A new research article asserts that central banks can do more to fight climate change.
Patrick Honohan, a fellow at the Peterson Institute for International Economics recently wrote a paper placing more responsibility on central banks when it comes to climate change. He believes that central banks could have an impact on climate change by tailoring their monetary policy towards avoiding firms whose operations hurt the environment.
“If central banks applied to their own bond purchases the new approach to climate-related financial risk that they are pressing on private bankers, they would reduce their purchases of bonds issued by carbon-intensive firms,” Mr. Honohan wrote.
Central banks consistently buy bonds in order to provide stimulus to the economy. This stimulus can help reach certain inflation rate goals and also promote job growth. The Federal Reserve face stringent conditions on which bonds it can buy.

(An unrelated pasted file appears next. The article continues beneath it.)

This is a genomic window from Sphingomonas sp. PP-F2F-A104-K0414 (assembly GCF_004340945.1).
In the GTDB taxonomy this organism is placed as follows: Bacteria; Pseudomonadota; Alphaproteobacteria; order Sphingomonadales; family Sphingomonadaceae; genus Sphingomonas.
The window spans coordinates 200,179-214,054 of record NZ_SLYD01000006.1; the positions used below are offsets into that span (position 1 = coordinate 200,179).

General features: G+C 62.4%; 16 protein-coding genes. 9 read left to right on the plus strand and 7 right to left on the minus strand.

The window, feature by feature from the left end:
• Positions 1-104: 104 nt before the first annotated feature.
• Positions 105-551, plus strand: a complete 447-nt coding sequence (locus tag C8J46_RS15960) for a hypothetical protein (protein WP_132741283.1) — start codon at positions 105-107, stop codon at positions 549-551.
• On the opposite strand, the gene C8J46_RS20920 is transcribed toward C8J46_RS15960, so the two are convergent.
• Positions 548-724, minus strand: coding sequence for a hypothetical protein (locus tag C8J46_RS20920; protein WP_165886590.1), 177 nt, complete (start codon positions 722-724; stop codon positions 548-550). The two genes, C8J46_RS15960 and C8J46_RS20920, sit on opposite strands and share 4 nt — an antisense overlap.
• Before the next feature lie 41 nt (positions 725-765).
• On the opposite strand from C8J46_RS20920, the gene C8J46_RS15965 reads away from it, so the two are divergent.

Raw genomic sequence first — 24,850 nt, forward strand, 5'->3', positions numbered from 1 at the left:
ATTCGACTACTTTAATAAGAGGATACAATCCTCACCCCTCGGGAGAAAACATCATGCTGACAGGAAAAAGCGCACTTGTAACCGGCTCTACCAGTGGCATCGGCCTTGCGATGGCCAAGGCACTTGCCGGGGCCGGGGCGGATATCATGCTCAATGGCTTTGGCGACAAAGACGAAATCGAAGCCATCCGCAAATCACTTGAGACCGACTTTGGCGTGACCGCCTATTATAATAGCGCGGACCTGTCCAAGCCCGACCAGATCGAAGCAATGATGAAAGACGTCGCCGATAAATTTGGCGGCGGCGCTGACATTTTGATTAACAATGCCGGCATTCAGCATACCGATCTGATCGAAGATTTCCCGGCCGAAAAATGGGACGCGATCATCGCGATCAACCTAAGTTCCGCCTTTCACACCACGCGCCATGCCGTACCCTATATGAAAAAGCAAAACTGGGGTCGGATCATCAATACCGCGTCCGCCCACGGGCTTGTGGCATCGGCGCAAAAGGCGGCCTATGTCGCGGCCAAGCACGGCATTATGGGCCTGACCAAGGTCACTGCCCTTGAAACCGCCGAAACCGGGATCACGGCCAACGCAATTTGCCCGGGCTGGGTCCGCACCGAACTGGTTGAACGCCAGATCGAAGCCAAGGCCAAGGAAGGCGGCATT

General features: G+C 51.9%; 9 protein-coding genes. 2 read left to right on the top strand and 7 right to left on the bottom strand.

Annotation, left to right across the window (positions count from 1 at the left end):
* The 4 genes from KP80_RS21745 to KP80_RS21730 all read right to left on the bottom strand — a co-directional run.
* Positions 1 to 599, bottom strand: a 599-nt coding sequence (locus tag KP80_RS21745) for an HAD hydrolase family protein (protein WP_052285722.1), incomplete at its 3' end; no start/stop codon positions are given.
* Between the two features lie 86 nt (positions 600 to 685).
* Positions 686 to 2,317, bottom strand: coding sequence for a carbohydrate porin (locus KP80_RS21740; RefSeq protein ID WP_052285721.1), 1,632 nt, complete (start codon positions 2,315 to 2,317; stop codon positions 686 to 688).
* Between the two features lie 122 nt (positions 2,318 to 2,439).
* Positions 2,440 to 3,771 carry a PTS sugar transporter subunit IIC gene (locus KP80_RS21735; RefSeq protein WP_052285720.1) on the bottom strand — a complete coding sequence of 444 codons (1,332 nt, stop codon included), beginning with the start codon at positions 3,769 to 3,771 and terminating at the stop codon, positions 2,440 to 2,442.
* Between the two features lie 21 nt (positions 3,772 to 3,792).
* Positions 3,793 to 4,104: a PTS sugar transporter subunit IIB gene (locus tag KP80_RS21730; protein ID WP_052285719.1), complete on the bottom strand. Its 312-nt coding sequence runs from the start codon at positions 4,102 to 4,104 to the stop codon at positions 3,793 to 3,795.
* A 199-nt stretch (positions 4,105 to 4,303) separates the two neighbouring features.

However, the European Central Bank has more freedom on which bonds they can purchase. Consequently, they are able to avoid buying bonds from environmentally unfriendly firms. However, Jerome Powell, chairman of the Fed is pushing back against the principles of this paper.
“The main responsibility for climate change now—dealing with climate change—resides with legislatures and particular agencies that are focused on the economy. We’re not in a place where I think we would conduct monetary policy in order to deal with climate change type issues,” Powell said.